Monday, 18 February 2013

How to decide what and when to automate tests?



We all know that repetitive manual testing can be and is at times boring.... but unfortunately it's a necessity for some aspects of testing.

One thing that I love, and sure enough this reduces the load of manual testing, is automated testing, be it from the Service level, through an API and especially WebUI testing. Whenever any testing comes along, there is a question that is regularly asked by QA, do we want to automate this?

When deciding what tests we should automate I feel that it's important to answer some questions:
  • Will this test form a part of the regression pack for the application?
  • Will this test be run multiple times during the development process?
  • Can the same level of testing be achieved by automating this test?
I'll tackle the first question, as it's the most basic and the easiest to answer. If a test is to form a part of a regression pack, then yes it should be automated. The reason being that it will save time in the future, and will offer more assurance in releasing future software releases.

As for the second question, if a test is to be run multiple times then surely it makes sense to automate it and reduce the amount of effort it takes to run. This is especially interesting when it comes to a test to check if a bug has been fixed, in order to verify that subsequent builds do not reintroduce this bug into the wild, then by all means automate it, and run it as part of the build process (if at all possible) to try and catch these issues.

Finally, there are some aspects of manual testing that cannot be automated, for instance, checking the location of an element on a web page (for Web UI testing), whilst the naked eye can easily notice if an element is misplaced, or if something is appearing incorrectly (i.e. text overlapping other text). Because of this, I tend to shy away from automated testing for cross browser testing at the moment... However...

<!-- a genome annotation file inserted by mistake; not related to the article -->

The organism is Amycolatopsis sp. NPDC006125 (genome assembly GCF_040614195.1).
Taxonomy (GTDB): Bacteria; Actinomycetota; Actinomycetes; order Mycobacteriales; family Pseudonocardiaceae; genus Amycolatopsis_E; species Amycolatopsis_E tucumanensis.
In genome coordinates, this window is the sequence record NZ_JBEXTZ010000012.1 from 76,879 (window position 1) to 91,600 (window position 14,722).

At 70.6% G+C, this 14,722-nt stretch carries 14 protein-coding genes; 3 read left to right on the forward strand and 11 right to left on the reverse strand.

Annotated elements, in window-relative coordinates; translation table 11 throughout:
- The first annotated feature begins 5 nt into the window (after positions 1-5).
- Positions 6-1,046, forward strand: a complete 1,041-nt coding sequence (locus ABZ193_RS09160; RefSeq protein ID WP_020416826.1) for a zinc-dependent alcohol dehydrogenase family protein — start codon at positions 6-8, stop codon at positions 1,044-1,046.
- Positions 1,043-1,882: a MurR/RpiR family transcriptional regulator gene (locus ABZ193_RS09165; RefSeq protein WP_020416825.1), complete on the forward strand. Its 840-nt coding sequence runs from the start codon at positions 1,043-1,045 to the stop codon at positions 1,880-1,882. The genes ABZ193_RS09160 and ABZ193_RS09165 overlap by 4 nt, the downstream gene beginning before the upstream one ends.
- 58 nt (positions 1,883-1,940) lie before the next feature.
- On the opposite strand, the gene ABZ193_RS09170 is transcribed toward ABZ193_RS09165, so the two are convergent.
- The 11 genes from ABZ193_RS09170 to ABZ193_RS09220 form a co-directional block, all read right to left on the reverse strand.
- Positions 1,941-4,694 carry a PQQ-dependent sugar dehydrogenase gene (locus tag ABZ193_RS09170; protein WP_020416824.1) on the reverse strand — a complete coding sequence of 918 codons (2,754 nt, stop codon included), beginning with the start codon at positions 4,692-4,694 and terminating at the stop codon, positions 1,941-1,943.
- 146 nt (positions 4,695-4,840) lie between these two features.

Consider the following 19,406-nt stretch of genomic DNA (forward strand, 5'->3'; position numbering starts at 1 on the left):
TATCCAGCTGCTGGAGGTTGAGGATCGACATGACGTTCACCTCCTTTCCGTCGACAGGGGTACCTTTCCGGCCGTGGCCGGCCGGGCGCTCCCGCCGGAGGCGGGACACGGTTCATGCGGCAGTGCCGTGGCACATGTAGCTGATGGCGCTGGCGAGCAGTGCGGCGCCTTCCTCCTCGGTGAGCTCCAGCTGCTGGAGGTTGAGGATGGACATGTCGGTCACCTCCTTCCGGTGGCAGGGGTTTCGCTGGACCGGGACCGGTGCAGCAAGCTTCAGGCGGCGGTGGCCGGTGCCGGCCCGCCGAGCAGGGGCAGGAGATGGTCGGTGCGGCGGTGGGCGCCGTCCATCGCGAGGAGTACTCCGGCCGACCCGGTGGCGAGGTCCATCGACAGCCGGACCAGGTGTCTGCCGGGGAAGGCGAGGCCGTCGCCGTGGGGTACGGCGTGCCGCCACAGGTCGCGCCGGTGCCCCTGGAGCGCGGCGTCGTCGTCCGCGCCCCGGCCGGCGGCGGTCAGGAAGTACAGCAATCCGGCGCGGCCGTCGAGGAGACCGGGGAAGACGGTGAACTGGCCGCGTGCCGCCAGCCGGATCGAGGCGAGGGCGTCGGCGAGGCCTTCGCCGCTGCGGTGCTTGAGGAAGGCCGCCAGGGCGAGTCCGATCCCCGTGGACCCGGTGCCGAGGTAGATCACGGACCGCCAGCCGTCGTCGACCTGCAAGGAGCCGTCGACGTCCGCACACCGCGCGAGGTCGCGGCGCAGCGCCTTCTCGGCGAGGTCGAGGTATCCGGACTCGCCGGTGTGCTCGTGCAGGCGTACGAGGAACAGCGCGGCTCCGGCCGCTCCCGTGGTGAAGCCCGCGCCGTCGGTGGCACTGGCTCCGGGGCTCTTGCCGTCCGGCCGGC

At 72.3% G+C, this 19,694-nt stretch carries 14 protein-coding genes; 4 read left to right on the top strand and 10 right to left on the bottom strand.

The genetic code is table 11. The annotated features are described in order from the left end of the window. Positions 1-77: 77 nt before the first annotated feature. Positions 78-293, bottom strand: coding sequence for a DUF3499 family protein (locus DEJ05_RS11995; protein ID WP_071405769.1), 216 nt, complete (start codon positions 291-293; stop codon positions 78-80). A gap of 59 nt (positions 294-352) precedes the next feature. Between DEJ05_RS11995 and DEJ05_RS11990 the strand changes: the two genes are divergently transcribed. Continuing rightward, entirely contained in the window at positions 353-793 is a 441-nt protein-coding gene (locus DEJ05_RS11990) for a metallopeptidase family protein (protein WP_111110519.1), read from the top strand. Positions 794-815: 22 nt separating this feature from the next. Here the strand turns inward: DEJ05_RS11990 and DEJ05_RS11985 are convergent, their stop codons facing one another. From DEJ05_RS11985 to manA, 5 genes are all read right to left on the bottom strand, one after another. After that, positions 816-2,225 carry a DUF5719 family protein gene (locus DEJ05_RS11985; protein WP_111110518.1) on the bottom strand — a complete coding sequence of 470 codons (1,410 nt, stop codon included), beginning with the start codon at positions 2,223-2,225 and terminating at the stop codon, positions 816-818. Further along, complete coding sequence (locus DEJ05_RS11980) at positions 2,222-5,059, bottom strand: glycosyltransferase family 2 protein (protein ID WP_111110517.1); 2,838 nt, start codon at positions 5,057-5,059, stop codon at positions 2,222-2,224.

Google have an interesting piece of software that monitors the top 1000 pages in search results when testing new versions of chrome, they will detect if there are any variations between the version under test or previous versions, and email developers to let them know. It is even so clever to include knowledge of where there may be dynamic content, like on bbc.co.uk for instance where news articles are ever changing and dynamically creating the front page. Whilst I understand that something like that is extremely complex and possibly overkill for some applications, it is an extremely impressive piece of software that I would love to one day see in action!

So whilst automation is an extremely effective toolset to have, there will always have to be some element of manual testing to go along with the automation. Now this manual testing, doesn't have to be scripted, far from it, it can be in the form of Exploratory Testing (more about in future posts). As time goes forward, I am sure there will be more effective ways of performing cross browser testing and ensuring elements are displayed on the front end.  This doesn't hinder the effectiveness of automating tests at a service level or even an API level, as the response and requests for these are structured in a way that isn't going to change over time, and so I find that you can achieve 100% coverage on Service and API level tests in an automation test suite.

There is also the benefit of the time saved by automating a test can be spent tackling more important and complex test cases during the development of an application. So not only does it help with reducing testing effort on regression, it increases the effectiveness of the testing effort going forward. 

It also lends itself to application ownership, which is often only seen during the development of the application, but in reality should be whilst the application is being used, as these tests will live for the lifecycle of the product.

For this post we have only really talked about Acceptance Tests, in future we will discuss the importance of Unit Tests and Integration Tests.

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